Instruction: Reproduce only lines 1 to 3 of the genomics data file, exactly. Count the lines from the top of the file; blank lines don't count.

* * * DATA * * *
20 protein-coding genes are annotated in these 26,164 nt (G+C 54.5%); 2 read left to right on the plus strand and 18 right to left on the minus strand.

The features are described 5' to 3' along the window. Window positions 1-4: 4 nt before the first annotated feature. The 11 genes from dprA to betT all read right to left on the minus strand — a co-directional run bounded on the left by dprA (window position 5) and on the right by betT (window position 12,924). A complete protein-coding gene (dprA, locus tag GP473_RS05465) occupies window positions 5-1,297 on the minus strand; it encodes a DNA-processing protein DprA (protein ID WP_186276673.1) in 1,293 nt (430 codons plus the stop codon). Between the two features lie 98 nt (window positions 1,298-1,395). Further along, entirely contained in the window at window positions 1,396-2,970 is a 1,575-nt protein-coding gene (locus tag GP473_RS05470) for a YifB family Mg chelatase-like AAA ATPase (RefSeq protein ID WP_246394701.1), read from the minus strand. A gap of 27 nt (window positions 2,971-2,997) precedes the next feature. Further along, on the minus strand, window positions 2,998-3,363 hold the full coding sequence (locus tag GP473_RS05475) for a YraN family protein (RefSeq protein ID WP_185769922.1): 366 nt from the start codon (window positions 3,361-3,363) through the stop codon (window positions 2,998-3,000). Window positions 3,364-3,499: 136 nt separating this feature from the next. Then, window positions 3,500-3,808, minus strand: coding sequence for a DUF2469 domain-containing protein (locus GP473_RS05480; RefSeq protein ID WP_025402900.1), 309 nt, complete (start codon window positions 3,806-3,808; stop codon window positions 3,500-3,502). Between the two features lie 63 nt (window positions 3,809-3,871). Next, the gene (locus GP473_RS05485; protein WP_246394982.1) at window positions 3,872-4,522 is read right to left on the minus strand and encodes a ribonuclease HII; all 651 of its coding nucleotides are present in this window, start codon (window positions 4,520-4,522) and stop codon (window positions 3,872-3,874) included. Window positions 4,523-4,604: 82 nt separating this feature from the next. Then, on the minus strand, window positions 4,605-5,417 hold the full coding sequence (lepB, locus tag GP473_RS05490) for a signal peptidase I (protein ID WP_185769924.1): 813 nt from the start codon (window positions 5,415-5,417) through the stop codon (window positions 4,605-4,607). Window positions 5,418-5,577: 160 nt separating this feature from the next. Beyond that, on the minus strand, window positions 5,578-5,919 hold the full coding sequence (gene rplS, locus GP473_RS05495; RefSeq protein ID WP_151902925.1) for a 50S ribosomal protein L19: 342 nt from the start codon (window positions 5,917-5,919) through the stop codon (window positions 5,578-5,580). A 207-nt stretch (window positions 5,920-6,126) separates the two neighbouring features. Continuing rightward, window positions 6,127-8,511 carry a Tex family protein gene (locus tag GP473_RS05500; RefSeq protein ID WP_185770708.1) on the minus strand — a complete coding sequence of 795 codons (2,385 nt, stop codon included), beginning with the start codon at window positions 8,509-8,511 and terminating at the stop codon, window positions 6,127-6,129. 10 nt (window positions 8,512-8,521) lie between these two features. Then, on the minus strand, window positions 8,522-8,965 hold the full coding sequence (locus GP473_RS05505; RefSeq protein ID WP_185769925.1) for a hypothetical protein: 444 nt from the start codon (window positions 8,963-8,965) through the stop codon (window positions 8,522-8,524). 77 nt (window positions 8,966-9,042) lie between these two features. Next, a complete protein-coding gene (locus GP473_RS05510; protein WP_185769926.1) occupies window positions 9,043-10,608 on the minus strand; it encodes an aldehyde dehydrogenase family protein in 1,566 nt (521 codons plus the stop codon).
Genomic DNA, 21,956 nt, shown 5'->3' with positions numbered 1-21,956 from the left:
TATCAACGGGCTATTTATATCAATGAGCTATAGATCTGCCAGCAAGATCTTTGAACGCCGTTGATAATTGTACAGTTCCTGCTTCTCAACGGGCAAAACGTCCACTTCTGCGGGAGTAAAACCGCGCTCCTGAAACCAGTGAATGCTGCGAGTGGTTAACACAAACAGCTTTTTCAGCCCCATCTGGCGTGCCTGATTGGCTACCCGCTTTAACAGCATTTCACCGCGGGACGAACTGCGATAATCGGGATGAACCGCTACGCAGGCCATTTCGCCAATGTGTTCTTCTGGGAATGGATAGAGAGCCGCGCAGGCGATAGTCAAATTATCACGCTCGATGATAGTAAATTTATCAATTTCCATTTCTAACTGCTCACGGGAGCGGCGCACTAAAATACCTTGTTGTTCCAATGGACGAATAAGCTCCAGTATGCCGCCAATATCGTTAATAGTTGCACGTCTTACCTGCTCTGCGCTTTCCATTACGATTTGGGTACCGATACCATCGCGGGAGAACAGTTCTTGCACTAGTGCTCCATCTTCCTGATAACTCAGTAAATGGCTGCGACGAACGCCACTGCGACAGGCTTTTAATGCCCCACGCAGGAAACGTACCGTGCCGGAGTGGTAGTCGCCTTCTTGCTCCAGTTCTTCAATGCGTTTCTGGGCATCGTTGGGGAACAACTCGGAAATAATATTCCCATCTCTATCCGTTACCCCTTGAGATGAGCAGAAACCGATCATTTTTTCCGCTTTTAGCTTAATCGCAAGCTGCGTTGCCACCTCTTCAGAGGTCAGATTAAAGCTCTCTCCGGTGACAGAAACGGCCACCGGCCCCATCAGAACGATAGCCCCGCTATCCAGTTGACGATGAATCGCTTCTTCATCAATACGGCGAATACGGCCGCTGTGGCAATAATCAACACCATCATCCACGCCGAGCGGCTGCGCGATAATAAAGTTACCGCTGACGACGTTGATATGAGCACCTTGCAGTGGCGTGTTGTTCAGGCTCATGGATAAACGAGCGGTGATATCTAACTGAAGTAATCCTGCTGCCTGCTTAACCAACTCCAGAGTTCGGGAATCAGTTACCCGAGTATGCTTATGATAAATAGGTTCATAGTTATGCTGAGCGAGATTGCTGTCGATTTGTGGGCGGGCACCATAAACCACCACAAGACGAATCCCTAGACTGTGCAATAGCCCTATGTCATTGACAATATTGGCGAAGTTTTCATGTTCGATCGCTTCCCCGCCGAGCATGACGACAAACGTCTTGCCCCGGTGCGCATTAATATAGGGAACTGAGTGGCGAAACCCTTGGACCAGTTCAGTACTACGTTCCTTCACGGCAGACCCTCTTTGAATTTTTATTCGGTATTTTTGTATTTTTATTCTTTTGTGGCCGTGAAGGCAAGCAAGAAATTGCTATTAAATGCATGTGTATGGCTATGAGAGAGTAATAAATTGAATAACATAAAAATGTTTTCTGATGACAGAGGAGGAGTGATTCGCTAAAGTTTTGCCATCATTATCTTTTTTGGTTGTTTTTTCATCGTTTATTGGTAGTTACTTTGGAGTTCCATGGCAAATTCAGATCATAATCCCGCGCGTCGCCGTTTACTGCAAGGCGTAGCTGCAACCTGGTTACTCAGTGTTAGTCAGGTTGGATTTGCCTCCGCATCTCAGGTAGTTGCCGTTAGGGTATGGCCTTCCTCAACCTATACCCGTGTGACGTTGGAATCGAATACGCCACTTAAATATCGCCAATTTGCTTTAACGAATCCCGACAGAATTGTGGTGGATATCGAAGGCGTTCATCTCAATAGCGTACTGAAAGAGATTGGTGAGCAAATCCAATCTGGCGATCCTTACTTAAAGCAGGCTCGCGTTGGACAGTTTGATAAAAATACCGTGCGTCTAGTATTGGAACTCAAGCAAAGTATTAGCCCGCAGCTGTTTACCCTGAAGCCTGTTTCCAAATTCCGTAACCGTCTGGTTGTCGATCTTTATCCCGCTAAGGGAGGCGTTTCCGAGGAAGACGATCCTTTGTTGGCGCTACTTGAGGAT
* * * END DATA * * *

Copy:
20 protein-coding genes are annotated in these 26,164 nt (G+C 54.5%); 2 read left to right on the plus strand and 18 right to left on the minus strand.

The features are described 5' to 3' along the window. Window positions 1-4: 4 nt before the first annotated feature. The 11 genes from dprA to betT all read right to left on the minus strand — a co-directional run bounded on the left by dprA (window position 5) and on the right by betT (window position 12,924). A complete protein-coding gene (dprA, locus tag GP473_RS05465) occupies window positions 5-1,297 on the minus strand; it encodes a DNA-processing protein DprA (protein ID WP_186276673.1) in 1,293 nt (430 codons plus the stop codon). Between the two features lie 98 nt (window positions 1,298-1,395). Further along, entirely contained in the window at window positions 1,396-2,970 is a 1,575-nt protein-coding gene (locus tag GP473_RS05470) for a YifB family Mg chelatase-like AAA ATPase (RefSeq protein ID WP_246394701.1), read from the minus strand. A gap of 27 nt (window positions 2,971-2,997) precedes the next feature. Further along, on the minus strand, window positions 2,998-3,363 hold the full coding sequence (locus tag GP473_RS05475) for a YraN family protein (RefSeq protein ID WP_185769922.1): 366 nt from the start codon (window positions 3,361-3,363) through the stop codon (window positions 2,998-3,000). Window positions 3,364-3,499: 136 nt separating this feature from the next. Then, window positions 3,500-3,808, minus strand: coding sequence for a DUF2469 domain-containing protein (locus GP473_RS05480; RefSeq protein ID WP_025402900.1), 309 nt, complete (start codon window positions 3,806-3,808; stop codon window positions 3,500-3,502). Between the two features lie 63 nt (window positions 3,809-3,871). Next, the gene (locus GP473_RS05485; protein WP_246394982.1) at window positions 3,872-4,522 is read right to left on the minus strand and encodes a ribonuclease HII; all 651 of its coding nucleotides are present in this window, start codon (window positions 4,520-4,522) and stop codon (window positions 3,872-3,874) included. Window positions 4,523-4,604: 82 nt separating this feature from the next. Then, on the minus strand, window positions 4,605-5,417 hold the full coding sequence (lepB, locus tag GP473_RS05490) for a signal peptidase I (protein ID WP_185769924.1): 813 nt from the start codon (window positions 5,415-5,417) through the stop codon (window positions 4,605-4,607). Window positions 5,418-5,577: 160 nt separating this feature from the next. Beyond that, on the minus strand, window positions 5,578-5,919 hold the full coding sequence (gene rplS, locus GP473_RS05495; RefSeq protein ID WP_151902925.1) for a 50S ribosomal protein L19: 342 nt from the start codon (window positions 5,917-5,919) through the stop codon (window positions 5,578-5,580). A 207-nt stretch (window positions 5,920-6,126) separates the two neighbouring features. Continuing rightward, window positions 6,127-8,511 carry a Tex family protein gene (locus tag GP473_RS05500; RefSeq protein ID WP_185770708.1) on the minus strand — a complete coding sequence of 795 codons (2,385 nt, stop codon included), beginning with the start codon at window positions 8,509-8,511 and terminating at the stop codon, window positions 6,127-6,129. 10 nt (window positions 8,512-8,521) lie between these two features. Then, on the minus strand, window positions 8,522-8,965 hold the full coding sequence (locus GP473_RS05505; RefSeq protein ID WP_185769925.1) for a hypothetical protein: 444 nt from the start codon (window positions 8,963-8,965) through the stop codon (window positions 8,522-8,524). 77 nt (window positions 8,966-9,042) lie between these two features. Next, a complete protein-coding gene (locus GP473_RS05510; protein WP_185769926.1) occupies window positions 9,043-10,608 on the minus strand; it encodes an aldehyde dehydrogenase family protein in 1,566 nt (521 codons plus the stop codon).
Genomic DNA, 21,956 nt, shown 5'->3' with positions numbered 1-21,956 from the left: